Groups urge changes in San Jose Police Department


A memorial to Daniel Pham is inside his family's San Jose home. His mother today pointed to the place outside where police shot and killed her son in May.

"They killed my son. I miss him very much," said Pham's mother.

Pham had a history of mental illness. He cut his brother's throat and police say he was charging officers with a knife when they fired their weapons.

Pham's death is one of several recent incidents that brought together a diverse group of organizations today in a call for change at the San Jose Police Department.

"The hope is that all races, all ethnicities, all backgrounds, all coming together to create a roadmap to a safer San Jose," said community advocate Raj Jayadev.

The coalition is critical of the department's use of force. Even though a criminal grand jury cleared the officers just last month, the coalition now wants the district attorney to bring the case before an open grand jury.

"We hope we can get answers. Clearly the family is not satisfied with what has happened and still have ongoing questions, we want to help get those answered," said Michelle Lew with Asian Americans for Community.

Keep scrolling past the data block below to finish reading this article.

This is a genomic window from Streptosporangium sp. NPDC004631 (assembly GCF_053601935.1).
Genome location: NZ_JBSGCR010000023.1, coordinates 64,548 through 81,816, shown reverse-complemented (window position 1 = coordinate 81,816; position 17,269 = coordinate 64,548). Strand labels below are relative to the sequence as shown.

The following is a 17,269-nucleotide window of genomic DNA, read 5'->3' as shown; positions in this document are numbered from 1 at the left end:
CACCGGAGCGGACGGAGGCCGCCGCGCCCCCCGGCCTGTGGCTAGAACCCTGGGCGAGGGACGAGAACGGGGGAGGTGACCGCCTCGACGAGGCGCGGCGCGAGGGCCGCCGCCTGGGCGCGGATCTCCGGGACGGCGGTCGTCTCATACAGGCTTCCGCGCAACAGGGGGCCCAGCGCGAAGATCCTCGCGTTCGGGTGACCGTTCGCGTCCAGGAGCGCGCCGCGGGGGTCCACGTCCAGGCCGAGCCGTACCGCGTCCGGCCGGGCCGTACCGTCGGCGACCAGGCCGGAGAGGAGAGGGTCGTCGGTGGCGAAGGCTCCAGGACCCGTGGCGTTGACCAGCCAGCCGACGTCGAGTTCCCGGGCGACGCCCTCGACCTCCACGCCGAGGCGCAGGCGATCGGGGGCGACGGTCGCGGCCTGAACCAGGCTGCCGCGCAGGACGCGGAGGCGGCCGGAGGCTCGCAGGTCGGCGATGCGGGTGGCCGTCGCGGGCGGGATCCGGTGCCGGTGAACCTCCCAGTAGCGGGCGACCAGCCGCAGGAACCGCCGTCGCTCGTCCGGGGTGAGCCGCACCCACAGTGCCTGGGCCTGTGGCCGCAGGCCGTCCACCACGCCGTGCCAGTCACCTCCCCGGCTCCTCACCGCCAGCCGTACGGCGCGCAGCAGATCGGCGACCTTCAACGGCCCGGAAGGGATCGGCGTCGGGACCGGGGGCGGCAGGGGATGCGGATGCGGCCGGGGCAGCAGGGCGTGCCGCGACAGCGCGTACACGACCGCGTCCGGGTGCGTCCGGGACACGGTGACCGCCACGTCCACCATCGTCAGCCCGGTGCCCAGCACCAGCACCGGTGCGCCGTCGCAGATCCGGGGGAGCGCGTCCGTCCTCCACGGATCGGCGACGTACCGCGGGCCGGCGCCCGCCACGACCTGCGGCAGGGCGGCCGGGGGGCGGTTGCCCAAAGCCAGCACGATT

Critics say they don't understand why police climbed over a barbed wire fence to confront Pham instead of waiting for more officers.

Earlier this month, police released the 911 tapes and defended their actions.

"This was a dynamic, fast-moving ever-changing situation that these officers found themselves in," said Lt. Rikki Goede from the San Jose Police Department earlier this month.

If the department thought it had managed to answer any lingering questions about the Pham case, today there were renewed calls for the police chief to resign and a promise that ethnically diverse groups will work together to push for change.

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